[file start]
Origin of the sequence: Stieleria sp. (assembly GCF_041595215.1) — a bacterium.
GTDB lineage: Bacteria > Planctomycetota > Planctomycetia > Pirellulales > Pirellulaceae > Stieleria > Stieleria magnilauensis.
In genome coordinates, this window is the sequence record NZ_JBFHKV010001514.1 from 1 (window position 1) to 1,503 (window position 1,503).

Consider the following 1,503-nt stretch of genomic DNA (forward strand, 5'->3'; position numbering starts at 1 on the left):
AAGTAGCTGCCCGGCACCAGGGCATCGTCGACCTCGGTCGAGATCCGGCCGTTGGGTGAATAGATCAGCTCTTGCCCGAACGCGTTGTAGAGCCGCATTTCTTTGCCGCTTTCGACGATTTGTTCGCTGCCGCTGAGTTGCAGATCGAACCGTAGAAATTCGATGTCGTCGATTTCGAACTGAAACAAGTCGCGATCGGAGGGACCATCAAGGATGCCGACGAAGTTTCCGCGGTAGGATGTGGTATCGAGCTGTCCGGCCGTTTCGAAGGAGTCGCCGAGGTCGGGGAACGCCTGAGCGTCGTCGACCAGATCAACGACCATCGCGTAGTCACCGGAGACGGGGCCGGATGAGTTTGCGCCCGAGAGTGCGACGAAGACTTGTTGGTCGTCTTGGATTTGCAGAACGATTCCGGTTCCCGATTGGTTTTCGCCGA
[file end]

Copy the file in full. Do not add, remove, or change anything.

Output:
Origin of the sequence: Stieleria sp. (assembly GCF_041595215.1) — a bacterium.
GTDB lineage: Bacteria > Planctomycetota > Planctomycetia > Pirellulales > Pirellulaceae > Stieleria > Stieleria magnilauensis.
In genome coordinates, this window is the sequence record NZ_JBFHKV010001514.1 from 1 (window position 1) to 1,503 (window position 1,503).

Consider the following 1,503-nt stretch of genomic DNA (forward strand, 5'->3'; position numbering starts at 1 on the left):
AAGTAGCTGCCCGGCACCAGGGCATCGTCGACCTCGGTCGAGATCCGGCCGTTGGGTGAATAGATCAGCTCTTGCCCGAACGCGTTGTAGAGCCGCATTTCTTTGCCGCTTTCGACGATTTGTTCGCTGCCGCTGAGTTGCAGATCGAACCGTAGAAATTCGATGTCGTCGATTTCGAACTGAAACAAGTCGCGATCGGAGGGACCATCAAGGATGCCGACGAAGTTTCCGCGGTAGGATGTGGTATCGAGCTGTCCGGCCGTTTCGAAGGAGTCGCCGAGGTCGGGGAACGCCTGAGCGTCGTCGACCAGATCAACGACCATCGCGTAGTCACCGGAGACGGGGCCGGATGAGTTTGCGCCCGAGAGTGCGACGAAGACTTGTTGGTCGTCTTGGATTTGCAGAACGATTCCGGTTCCCGATTGGTTTTCGCCGA